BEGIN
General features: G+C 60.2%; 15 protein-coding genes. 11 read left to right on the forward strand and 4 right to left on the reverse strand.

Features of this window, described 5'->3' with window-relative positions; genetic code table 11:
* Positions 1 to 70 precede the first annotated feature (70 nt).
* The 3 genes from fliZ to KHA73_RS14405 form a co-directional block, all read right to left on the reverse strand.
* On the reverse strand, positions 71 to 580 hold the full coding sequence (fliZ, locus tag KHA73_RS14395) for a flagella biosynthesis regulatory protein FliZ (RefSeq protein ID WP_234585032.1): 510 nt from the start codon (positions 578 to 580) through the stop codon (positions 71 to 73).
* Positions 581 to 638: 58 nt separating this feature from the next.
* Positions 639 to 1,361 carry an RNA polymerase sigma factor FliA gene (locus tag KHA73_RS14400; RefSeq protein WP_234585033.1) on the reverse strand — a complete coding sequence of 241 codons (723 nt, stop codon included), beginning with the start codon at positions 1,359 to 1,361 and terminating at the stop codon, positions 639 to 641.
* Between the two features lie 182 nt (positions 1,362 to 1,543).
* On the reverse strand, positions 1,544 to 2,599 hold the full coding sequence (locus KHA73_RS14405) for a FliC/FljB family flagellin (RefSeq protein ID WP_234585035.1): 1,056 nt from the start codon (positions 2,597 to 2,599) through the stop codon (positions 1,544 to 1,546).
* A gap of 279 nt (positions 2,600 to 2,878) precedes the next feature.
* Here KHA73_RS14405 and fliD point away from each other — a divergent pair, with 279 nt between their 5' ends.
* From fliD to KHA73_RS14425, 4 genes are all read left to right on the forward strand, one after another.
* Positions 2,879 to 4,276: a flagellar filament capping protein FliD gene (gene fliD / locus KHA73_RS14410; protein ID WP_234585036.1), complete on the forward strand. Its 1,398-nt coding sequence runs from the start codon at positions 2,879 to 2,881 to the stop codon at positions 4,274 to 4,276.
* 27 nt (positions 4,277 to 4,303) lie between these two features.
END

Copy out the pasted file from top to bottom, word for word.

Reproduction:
General features: G+C 60.2%; 15 protein-coding genes. 11 read left to right on the forward strand and 4 right to left on the reverse strand.

Features of this window, described 5'->3' with window-relative positions; genetic code table 11:
* Positions 1 to 70 precede the first annotated feature (70 nt).
* The 3 genes from fliZ to KHA73_RS14405 form a co-directional block, all read right to left on the reverse strand.
* On the reverse strand, positions 71 to 580 hold the full coding sequence (fliZ, locus tag KHA73_RS14395) for a flagella biosynthesis regulatory protein FliZ (RefSeq protein ID WP_234585032.1): 510 nt from the start codon (positions 578 to 580) through the stop codon (positions 71 to 73).
* Positions 581 to 638: 58 nt separating this feature from the next.
* Positions 639 to 1,361 carry an RNA polymerase sigma factor FliA gene (locus tag KHA73_RS14400; RefSeq protein WP_234585033.1) on the reverse strand — a complete coding sequence of 241 codons (723 nt, stop codon included), beginning with the start codon at positions 1,359 to 1,361 and terminating at the stop codon, positions 639 to 641.
* Between the two features lie 182 nt (positions 1,362 to 1,543).
* On the reverse strand, positions 1,544 to 2,599 hold the full coding sequence (locus KHA73_RS14405) for a FliC/FljB family flagellin (RefSeq protein ID WP_234585035.1): 1,056 nt from the start codon (positions 2,597 to 2,599) through the stop codon (positions 1,544 to 1,546).
* A gap of 279 nt (positions 2,600 to 2,878) precedes the next feature.
* Here KHA73_RS14405 and fliD point away from each other — a divergent pair, with 279 nt between their 5' ends.
* From fliD to KHA73_RS14425, 4 genes are all read left to right on the forward strand, one after another.
* Positions 2,879 to 4,276: a flagellar filament capping protein FliD gene (gene fliD / locus KHA73_RS14410; protein ID WP_234585036.1), complete on the forward strand. Its 1,398-nt coding sequence runs from the start codon at positions 2,879 to 2,881 to the stop codon at positions 4,274 to 4,276.
* 27 nt (positions 4,277 to 4,303) lie between these two features.